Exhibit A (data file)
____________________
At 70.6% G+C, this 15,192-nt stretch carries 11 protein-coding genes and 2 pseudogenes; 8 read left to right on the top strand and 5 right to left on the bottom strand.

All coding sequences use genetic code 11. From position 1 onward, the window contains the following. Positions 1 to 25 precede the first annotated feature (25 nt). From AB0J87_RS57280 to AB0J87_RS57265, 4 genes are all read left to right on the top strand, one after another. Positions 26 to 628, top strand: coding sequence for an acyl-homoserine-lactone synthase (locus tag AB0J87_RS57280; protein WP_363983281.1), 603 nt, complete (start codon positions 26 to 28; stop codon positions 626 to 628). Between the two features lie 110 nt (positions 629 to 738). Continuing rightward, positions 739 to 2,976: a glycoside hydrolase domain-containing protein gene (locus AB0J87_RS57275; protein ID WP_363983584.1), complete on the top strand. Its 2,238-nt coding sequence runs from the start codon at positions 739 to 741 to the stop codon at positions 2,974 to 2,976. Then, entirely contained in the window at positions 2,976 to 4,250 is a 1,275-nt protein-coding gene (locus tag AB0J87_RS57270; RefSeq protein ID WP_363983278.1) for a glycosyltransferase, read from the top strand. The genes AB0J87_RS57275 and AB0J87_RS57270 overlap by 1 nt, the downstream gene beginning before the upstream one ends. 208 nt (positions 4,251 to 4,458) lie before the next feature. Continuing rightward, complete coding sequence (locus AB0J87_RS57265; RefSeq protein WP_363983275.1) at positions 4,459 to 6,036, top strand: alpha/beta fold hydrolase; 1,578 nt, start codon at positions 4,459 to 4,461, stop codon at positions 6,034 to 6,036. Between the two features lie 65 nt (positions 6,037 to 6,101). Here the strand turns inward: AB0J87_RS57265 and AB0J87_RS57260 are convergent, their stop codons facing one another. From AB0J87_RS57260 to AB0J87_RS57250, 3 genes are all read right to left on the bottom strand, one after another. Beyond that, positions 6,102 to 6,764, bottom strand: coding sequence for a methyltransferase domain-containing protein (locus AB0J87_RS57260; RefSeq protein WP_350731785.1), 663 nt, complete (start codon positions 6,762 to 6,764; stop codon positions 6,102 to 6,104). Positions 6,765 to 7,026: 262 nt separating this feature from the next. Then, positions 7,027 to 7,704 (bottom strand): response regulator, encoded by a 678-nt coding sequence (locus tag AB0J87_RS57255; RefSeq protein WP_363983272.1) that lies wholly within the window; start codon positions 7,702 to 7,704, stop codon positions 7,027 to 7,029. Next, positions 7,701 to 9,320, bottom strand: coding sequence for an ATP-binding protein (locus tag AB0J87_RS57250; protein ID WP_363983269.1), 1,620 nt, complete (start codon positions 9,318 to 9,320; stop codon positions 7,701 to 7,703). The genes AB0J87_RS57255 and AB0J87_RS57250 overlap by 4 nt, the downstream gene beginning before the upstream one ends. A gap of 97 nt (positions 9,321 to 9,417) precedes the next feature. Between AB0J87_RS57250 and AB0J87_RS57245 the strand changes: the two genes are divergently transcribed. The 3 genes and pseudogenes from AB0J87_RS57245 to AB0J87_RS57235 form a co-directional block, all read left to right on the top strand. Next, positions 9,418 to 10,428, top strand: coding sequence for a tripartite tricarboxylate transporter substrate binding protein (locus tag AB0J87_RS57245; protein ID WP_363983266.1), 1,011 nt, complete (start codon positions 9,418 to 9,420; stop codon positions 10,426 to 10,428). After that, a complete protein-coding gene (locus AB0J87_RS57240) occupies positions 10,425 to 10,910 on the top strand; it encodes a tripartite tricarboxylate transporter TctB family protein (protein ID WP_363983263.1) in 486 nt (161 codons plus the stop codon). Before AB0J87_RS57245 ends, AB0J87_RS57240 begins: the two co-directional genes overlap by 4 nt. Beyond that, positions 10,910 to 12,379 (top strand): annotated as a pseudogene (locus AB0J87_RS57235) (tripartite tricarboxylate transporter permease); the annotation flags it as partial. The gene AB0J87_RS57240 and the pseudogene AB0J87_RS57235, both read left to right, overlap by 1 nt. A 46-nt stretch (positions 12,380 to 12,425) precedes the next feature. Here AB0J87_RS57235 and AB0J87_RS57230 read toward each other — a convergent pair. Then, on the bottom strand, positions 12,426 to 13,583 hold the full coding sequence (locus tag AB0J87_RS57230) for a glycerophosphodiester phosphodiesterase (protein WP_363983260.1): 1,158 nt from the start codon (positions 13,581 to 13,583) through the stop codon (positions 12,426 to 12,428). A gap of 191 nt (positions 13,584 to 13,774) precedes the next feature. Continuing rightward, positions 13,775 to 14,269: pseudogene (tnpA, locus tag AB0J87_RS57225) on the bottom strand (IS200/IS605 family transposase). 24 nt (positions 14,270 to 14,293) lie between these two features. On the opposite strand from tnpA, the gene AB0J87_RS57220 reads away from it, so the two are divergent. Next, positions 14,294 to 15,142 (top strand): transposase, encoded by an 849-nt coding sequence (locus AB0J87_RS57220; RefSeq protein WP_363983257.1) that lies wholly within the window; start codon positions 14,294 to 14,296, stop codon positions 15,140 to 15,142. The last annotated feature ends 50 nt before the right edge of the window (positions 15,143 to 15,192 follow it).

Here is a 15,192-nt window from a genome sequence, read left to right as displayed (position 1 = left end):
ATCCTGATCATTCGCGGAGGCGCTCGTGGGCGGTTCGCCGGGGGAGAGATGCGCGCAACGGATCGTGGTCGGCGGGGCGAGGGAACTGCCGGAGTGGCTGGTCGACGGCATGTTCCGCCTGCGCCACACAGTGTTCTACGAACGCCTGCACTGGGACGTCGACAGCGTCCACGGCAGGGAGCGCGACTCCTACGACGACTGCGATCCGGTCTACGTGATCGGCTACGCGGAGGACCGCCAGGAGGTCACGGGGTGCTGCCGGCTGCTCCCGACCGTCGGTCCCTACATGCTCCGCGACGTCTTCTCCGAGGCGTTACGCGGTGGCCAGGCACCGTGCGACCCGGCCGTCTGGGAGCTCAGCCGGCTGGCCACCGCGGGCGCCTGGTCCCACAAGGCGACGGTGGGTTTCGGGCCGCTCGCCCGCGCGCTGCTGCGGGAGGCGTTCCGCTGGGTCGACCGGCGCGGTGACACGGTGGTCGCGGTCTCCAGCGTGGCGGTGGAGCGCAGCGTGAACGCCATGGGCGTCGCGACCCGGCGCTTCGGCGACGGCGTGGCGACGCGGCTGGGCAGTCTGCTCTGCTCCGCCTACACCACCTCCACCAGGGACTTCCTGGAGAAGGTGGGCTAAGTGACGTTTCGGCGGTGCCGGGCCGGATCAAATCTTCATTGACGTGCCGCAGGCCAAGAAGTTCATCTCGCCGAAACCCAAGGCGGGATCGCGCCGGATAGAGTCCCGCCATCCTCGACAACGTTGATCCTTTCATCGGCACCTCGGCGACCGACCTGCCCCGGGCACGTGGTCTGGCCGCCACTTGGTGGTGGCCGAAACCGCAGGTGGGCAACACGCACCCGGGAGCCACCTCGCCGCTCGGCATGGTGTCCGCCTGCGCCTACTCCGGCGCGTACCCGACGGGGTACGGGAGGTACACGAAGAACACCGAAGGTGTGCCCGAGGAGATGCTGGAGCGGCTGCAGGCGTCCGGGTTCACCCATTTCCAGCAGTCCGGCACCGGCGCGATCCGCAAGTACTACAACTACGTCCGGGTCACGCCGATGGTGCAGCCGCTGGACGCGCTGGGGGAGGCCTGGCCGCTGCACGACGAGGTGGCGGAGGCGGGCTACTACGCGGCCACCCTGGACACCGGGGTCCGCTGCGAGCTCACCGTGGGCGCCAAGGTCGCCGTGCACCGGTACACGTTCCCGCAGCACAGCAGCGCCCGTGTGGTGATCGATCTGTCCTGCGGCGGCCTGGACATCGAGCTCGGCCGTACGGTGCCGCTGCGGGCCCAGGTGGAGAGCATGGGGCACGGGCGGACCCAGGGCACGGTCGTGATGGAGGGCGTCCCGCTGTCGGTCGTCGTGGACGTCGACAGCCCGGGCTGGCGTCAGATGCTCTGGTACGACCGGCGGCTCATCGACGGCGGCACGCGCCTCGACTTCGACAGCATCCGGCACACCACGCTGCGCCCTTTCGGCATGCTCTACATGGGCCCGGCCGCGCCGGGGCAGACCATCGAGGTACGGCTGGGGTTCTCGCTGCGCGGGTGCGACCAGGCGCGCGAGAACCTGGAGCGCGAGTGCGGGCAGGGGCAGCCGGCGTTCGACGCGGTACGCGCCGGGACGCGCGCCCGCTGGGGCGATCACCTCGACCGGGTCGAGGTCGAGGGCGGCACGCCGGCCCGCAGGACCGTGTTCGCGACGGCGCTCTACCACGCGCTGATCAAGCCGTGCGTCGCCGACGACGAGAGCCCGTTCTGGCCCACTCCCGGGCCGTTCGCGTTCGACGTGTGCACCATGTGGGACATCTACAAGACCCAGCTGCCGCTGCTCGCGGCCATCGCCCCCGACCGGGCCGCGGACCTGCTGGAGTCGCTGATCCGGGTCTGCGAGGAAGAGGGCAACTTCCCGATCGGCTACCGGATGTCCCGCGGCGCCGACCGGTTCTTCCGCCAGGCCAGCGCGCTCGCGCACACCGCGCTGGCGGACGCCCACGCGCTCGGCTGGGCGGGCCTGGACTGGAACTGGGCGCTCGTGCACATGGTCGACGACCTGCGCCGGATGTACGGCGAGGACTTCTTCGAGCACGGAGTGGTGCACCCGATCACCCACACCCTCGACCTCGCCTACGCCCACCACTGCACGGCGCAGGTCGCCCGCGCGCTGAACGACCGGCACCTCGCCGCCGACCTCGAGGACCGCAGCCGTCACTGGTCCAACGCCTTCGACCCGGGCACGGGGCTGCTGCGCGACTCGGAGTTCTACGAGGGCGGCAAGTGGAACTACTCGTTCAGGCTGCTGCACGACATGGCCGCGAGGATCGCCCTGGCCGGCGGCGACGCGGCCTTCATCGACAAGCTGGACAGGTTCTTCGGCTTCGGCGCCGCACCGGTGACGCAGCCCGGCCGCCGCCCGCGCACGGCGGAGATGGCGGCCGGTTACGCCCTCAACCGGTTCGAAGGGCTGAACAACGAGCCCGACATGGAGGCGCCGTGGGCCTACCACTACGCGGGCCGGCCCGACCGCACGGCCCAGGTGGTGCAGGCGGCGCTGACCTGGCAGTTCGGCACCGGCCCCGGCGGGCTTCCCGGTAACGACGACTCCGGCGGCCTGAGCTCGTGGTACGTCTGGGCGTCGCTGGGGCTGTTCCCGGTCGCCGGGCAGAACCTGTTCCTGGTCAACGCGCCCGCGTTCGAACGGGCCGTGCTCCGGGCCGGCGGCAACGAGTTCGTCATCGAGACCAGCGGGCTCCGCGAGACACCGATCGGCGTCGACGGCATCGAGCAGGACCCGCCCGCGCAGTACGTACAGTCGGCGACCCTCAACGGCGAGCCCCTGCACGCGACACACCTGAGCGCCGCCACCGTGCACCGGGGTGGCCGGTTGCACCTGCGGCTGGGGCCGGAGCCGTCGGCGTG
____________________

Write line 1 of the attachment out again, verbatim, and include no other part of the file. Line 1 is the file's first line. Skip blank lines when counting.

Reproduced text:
At 70.6% G+C, this 15,192-nt stretch carries 11 protein-coding genes and 2 pseudogenes; 8 read left to right on the top strand and 5 right to left on the bottom strand.